Originally published on Oct. 17, 2011
This was a test. This was only a test. A deadly influenza pandemic takes Georgia by storm.
Hundreds of thousands of people fall ill from a rogue virus with such speed and efficacy that area health clinics and hospitals are completely overwhelmed.
A state of emergency is declared. But as quickly as that haunting squelch and “Emergency Alert System” message booms across the airwaves, phone lines have lit up behind the scenes and Pam Blackwell’s Emergency Preparedness and Response team is on the move.
This was a test. This was only a test.
But had the above scenario been a real-life mass casualty event, Blackwell, a registered nurse by trade and director of the Cobb & Douglas Public Health office that oversees the EPR unit, would have been en route to Dobbins Air Reserve Base.
There, her unit would deploy and coordinate with several other state and federal public health and disaster response agencies to receive and treat the sick and mortally injured in much the same way Blackwell and about 100 emergency responder volunteers rehearsed it Saturday under clear skies and a breezy 73 degrees.
“This is what you might call herding cats,” said Blackwell, who stands a hair above five feet tall but is considered a giant in her field from former positions as Georgia state trauma director and Cobb County’s director of clinical services. “But I’m a nurse, a real nurse. And if somebody goes down I’m on it.”
Dobbins ARB’s 94th ALW played host to this backstop, intra-agency operation, what to public health is to skydiving when an emergency parachute deploys after the main canopy malfunctions.
That terrible realization of the ground rushing up from below with seconds to spare and the disastrous consequence of a full-speed impact are just as real and relevant as a mass-casualty public health scenario to these public health professionals. This specialized group is who first responders turn to for help when the traditional health system is overwhelmed or fails altogether.
“This is a big deal for us to train in real world time, finding deficiencies in our operations so we can have a plan,” said Josephine Atkins-Scafe, a Master Sergeant reservist with Dobbins ARB’s 22nd Air Force combat readiness unit and chief of emergency management. “But unless you exercise you really don’t know. And we need to know.”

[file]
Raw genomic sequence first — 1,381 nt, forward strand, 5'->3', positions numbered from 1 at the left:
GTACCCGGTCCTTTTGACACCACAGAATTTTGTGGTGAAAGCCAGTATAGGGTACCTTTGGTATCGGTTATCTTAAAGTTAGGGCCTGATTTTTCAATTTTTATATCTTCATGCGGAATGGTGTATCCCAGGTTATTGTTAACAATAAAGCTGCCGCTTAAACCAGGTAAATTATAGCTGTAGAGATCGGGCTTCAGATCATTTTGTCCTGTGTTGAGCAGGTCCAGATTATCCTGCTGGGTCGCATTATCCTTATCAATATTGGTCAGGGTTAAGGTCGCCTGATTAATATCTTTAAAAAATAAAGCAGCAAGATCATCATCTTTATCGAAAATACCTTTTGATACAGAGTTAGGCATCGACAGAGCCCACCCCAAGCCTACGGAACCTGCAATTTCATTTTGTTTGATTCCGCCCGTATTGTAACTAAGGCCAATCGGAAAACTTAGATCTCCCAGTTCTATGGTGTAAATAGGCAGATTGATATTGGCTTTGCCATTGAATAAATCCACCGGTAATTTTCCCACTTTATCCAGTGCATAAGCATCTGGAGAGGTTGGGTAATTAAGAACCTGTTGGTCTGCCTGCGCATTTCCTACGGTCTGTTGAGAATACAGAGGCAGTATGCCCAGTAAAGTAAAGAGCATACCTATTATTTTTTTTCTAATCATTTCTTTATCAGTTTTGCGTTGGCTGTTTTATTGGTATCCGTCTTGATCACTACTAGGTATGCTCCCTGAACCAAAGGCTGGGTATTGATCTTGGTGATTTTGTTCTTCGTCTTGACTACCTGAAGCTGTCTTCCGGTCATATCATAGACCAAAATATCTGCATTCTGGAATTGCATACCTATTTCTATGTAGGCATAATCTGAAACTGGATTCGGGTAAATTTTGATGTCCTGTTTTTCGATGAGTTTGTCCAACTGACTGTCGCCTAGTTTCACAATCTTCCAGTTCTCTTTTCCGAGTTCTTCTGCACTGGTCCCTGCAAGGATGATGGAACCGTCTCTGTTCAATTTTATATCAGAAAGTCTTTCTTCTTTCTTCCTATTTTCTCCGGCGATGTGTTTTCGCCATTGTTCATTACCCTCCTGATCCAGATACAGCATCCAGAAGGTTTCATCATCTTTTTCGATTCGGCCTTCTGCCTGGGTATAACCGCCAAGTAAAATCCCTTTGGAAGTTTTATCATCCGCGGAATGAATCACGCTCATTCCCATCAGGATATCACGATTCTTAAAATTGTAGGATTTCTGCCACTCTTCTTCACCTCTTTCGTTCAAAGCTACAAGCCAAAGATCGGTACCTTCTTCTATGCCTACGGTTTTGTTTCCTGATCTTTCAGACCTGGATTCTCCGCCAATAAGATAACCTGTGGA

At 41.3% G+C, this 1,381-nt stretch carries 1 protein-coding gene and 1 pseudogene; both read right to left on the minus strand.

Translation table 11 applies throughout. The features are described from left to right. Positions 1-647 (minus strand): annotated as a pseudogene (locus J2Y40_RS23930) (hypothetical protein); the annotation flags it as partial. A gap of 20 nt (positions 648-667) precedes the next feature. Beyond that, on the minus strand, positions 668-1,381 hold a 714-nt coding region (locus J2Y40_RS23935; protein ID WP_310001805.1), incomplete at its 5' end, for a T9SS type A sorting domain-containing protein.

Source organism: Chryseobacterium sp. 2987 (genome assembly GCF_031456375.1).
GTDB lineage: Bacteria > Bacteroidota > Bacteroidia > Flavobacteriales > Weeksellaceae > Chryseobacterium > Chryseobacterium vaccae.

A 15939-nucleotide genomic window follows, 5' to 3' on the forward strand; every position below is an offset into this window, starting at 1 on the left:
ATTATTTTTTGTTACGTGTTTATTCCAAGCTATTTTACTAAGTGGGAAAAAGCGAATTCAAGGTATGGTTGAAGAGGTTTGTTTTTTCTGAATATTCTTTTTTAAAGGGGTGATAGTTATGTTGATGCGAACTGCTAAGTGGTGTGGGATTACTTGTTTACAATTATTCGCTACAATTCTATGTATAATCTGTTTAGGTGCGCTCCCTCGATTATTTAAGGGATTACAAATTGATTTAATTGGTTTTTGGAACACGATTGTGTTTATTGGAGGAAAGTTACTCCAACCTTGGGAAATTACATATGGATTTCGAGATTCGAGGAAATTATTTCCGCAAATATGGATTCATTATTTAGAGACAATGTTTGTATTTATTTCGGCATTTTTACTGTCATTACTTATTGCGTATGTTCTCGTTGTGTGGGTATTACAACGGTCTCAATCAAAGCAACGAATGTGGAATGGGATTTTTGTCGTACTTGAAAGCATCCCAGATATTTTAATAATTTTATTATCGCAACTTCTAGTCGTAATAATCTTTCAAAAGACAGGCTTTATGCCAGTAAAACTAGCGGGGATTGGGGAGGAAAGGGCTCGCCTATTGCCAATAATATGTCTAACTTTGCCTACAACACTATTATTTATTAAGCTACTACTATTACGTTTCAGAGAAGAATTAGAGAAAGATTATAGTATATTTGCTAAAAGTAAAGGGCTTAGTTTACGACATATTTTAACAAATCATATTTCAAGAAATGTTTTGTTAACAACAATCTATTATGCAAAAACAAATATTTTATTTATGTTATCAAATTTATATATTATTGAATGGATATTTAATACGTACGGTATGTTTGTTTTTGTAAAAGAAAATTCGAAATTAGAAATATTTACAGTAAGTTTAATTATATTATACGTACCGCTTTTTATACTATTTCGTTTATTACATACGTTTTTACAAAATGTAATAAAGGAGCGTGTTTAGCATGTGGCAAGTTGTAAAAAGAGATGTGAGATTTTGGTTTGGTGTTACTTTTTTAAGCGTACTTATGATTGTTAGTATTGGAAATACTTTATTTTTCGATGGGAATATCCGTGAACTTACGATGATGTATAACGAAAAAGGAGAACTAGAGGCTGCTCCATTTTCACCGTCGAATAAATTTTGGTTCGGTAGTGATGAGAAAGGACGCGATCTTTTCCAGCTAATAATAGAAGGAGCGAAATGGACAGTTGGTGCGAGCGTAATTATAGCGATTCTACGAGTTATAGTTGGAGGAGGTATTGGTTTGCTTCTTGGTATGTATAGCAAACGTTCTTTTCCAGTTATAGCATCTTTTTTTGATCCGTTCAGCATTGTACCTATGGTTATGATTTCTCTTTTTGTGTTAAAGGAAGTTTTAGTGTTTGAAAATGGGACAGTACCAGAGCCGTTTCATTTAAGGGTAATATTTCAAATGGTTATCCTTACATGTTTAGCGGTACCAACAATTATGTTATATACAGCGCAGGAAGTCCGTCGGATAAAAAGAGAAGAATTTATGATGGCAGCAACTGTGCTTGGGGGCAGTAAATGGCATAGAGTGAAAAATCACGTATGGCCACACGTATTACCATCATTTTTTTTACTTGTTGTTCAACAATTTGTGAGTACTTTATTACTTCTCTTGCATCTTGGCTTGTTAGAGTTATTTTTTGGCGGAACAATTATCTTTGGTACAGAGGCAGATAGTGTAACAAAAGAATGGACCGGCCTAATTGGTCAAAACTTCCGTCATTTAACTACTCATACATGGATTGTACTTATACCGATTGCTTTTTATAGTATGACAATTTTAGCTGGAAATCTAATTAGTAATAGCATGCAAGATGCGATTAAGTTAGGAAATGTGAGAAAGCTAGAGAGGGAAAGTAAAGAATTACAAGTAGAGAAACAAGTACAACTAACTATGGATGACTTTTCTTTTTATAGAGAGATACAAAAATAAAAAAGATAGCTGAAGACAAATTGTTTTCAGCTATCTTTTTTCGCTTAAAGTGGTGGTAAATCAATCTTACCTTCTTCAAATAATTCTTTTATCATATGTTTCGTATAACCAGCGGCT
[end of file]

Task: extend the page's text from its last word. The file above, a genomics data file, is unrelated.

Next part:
Rewind to 2005 and Hurricane Katrina, the costliest and one of the most deadly natural disasters the United States has ever seen. Hundreds of thousands of residents living along the Gulf of Mexico were displaced by relentless storm surges. But none more so than those in the line of direct impact throughout Louisiana, Alabama and Mississippi.
An airlift operation brought thousands of Louisiana residents—most from New Orleans whose casualty count was the greatest at nearly 2,000—out from the murky waters that had enveloped entire parishes and up to Dobbins ARB where the sick, injured, hungry and dehydrated, including thousands of family pets that evacuees refused to leave behind, were treated before they were relocated to alternate and eventually permanent housing.
Dobbins ARB’s 94th ALW led Katrina’s air evacuation efforts with its mighty and nimble C-130 Hercules cargo prop planes, capable of landing and takeoff on airstrips that would test the mettle of aircrafts a fraction of their size with or without full payload.
Dobbins' sprawling flight line, abundance of hangar staging areas and its role as a central air support operation along the east coast and Atlantic theater make it the ideal staging and response hub, said First Sergeant Jeffrey Ulmer with the volunteer Georgia State Defense Force, First Medical Company, 132nd Medical Batallion.
“We want to be experts in this so we can be diversified in all scenarios,” Ulmer said. “Whenever the state needs us we’ll be ready. We’re the true volunteer force.”
First Sgt. Ulmer’s volunteer force working in conjunction with Dobbins ARB’s fire brigade and Blackwell’s Emergency Preparedness and Response team, put its skills and training to the test Saturday deploying a Mobile Surge Unit, essentially an inflatable hospital tent replete with tunnels and walls to divide and separate triage zones.
The heavy blue vinyl and plastic structure is so advanced that it comes with its own computer monitored HVAC system powered by stand-alone generators.
Each Mobile Surge Unit is capable of multiple configurations and can accommodate up to 50 patients at one time and process approximately 100 casualties in a 24-hour cycle, according to Dobbins ARB public affairs.
Whether its a natural disaster, biological, chemical, radiological or nuclear event, the Mobile Surge Units can be equipped to handle any number of mass casualty events within their multiple configurations, said Dobbins ARB’s public affairs officer Shaun Shenk.
“This goes back to Dobbins’ commitment to working with the public, public agencies and the community around us,” Shenk said. These same units provide support during air shows and other public events hosted by Dobbins and are deployed to support other military-civilian sponsored events throughout the state and elsewhere if needed, Shenk said.
A leading unit of the Air Force Reserve Command, the 94th Airlift Wing maintains the mighty C-130 Hercules fleet and combat-ready units to deploy on short notice and support for more than 10,000 guardsmen, reservists and civilians at the world's largest joint air reserve base.
Until recently the wing's primary mission was to train active duty, guard and reserve component aircrews at the C-130 H2 Flight Training Unit.
But a recent shift to Air Mobility Command redirects the 94th’s focus from passive training to aggressive strike and counterstrike operations.
-Republished with Permission from Marietta Patch/Poncho Wilson